What is the best way to spend a vacation? Surrounded by animals of course! Japan has some of the most unique places known to man and their “animal islands” are no exception. If you’re an animal lover, then you’ll enjoy these little paradises scattered around Japan where animals are king of the land. Here are a few of the most interesting “animal islands” in Japan which you can visit to make some furry friends.
Cat Island, Tashirojima, Miyagi
There are many “cat islands” in Japan, but none are as popular as Tashirojima in Miyagi. Tashirojima’s quiet fishing village is home to around 100 residents, but the island itself has hundreds more cats. Left to roam and capture mice for silkworm farms, the cats are seen as a sign of good luck to the fishermen which live there.
There is also a camping resort on the island which offers cat shaped houses for guests to stay in, with decorations by famous manga artists.
Unfortunately the island was hit by a devastating earthquake and tsunami on March 11th 2011, and while some inhabitants have left the island, the cats (with their nine lives) are still safely wandering its streets.
Be prepared to walk during your visit to Cat Island as it has very little in the way of public transportation. It’s also a good idea to bring some food and drinks with you to the island as there are few shops available. Lastly, the cats are taken care of by the residents of the island, so please do not feed them!
How to get there: You can access Tashirojima via the Ajishima Ferry Line which takes around 40 minutes.
Rabbit Island, Okunoshima, Hiroshima
Despite it’s very cute nickname, Usagijima (or “Rabbit Island” as it is usually called) was once the site of a chemical weapons plant during World War II. Some say that the bunnies which now overrun this island descended from rabbits that were used for experiments in the plant, but experts say that this is untrue. However, it doesn’t keep the myth from spreading like the bunnies that now live there.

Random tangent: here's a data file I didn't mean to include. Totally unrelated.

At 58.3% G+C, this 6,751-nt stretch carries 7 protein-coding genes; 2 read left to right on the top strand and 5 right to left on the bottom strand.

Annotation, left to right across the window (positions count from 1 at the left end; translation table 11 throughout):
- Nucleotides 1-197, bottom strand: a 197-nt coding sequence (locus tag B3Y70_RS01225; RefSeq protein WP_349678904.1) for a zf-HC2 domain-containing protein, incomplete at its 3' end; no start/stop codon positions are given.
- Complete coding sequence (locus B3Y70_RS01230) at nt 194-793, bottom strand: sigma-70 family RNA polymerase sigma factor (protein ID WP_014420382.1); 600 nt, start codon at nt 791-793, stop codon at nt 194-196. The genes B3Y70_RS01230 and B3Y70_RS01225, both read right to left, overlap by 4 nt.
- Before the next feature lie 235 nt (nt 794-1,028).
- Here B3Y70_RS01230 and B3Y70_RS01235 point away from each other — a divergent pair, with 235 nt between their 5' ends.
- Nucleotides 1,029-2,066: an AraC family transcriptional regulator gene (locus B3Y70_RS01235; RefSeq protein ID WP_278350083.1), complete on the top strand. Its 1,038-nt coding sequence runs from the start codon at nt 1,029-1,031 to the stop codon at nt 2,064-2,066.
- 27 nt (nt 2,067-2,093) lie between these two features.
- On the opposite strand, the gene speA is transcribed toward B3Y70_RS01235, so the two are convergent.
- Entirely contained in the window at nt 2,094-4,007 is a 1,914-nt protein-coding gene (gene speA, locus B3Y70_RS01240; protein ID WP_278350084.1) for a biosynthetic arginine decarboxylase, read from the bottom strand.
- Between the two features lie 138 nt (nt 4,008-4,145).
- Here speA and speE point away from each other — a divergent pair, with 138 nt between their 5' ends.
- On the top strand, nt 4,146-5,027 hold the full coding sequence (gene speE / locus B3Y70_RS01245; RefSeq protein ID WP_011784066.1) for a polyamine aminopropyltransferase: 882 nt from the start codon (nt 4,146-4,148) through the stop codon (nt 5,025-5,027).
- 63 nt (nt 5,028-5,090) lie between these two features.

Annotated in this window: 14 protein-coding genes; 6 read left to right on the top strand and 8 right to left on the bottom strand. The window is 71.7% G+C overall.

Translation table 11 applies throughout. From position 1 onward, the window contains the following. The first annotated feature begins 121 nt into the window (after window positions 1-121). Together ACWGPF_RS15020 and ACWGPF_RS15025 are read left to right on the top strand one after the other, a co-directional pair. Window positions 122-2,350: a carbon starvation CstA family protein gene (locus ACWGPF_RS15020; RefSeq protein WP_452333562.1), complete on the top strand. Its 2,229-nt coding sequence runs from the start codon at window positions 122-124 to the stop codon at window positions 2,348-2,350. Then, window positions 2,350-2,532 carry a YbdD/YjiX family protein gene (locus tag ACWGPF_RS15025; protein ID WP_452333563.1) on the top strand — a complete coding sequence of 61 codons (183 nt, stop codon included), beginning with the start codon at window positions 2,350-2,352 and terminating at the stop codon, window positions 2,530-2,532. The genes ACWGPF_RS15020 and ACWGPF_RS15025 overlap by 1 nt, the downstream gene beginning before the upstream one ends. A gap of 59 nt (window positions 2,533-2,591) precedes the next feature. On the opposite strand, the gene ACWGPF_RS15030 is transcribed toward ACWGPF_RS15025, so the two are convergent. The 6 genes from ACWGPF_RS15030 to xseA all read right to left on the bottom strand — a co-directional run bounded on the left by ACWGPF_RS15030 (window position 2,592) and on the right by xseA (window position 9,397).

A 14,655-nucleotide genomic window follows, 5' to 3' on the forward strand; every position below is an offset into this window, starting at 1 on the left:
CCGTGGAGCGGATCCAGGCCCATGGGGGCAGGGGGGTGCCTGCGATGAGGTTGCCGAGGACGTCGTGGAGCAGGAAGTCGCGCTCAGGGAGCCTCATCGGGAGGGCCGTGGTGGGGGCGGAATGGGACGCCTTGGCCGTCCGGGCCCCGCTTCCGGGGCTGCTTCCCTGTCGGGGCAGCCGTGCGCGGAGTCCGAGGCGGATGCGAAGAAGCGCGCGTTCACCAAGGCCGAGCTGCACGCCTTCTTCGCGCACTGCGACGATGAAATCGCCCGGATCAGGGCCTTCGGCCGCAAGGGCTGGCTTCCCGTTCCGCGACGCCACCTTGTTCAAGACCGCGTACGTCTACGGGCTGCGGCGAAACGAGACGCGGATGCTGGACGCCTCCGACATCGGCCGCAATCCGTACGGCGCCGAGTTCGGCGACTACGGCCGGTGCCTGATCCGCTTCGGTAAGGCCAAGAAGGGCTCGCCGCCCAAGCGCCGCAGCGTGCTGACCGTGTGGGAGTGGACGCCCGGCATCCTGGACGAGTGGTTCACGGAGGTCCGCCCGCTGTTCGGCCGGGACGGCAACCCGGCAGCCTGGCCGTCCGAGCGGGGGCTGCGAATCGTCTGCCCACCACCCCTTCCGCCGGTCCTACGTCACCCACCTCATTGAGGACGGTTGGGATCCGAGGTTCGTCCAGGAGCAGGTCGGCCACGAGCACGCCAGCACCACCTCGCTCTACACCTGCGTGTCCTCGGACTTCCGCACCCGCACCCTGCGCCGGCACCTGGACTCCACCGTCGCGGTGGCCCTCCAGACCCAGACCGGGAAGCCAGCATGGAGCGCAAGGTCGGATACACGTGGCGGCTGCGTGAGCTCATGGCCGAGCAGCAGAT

The rabbits on this island are not afraid of humans and will happily approach tourists, so you can have your fill of their furry greatness.
But as always, don’t feed them as it will disrupt their natural diet and end up doing more harm than good, and if you’re traveling with any pets, it’s best that you don’t bring them here.
Expect to be walking for most of your visit to Usagijima as car and motorbikes aren’t a good idea with so many bunnies around, although there are bikes for hire and a bus that will take you to the hotel on the island for free.
How to get there: Take the Shinkansen from Hiroshima to Mihara Station (only the Kodama Shinkansen will get you there). Transfer to a local train to get to Tadanoumi station. From Tadanoumi, take a ferry to Okunoshima which takes about 12 minutes.
Deer Island, Miyajima, Hiroshima
The island of Miyajima is not only renowned as home to Itsukushima Shrine, with its beautiful torii gate seemingly floating on the water, but also for the Sika deer which live alongside the human residents of the island. In ancient times, the deer of Miyajima were thought to be divine emissaries of the gods and are protected by the government even today. But because of this, the deer of Miyajima are not afraid of humans and are quite content to be pet by tourists which come to the island.
The deer are always trying to get into things and Miyajima is much like the rest of Japan: there are very few garbage bins. So please bring a bag to put your waste in to keep it out of reach of the deer. Lastly, don’t feed the deer as it is prohibited on the island. They may try to go through your stuff to find something to eat, but please try to prevent them.
How to get there: Take a train from Hiroshima to Miyajimaguchi Ferry Terminal. Once there, you can take the JR ferry or Matsudai ferry for the ten minute journey to the island.
Cow island, Kuroshima, Okinawa
Kuroshima, or “Kuro Island”, is an island in Okinawa that is shaped like a heart. But that’s not the only thing interesting about this place. The island is home to thousands of cows, a population which vastly outnumbers the human inhabitants of this island. As a result, it has been marketed as “Cow Island”.
The residents of the island host an annual cow festival which features music, dancing, food, and games. But the most interesting thing about this festival is the fact that you can also win your very own cow! Though one would speculate how you would bring it home. Nonetheless, it’s a unique festival for visitors to participate in. If cows aren’t your thing, the island also offers some great snorkeling where you can see sea turtles in the wild.
If you’re visiting Cow Island, be aware that you need to bring all of your garbage back with you. There are also many snakes on the island, so be careful when walking around and wear appropriate shoes.
How to get there: Take a 25 minute ferry from Ishigaki Port on Ishigaki island.
Please remember that these islands may be popular tourist spots, but they are also someone’s home. Please follow the rules of each island carefully to avoid endangering yourself and the animals you are visiting.
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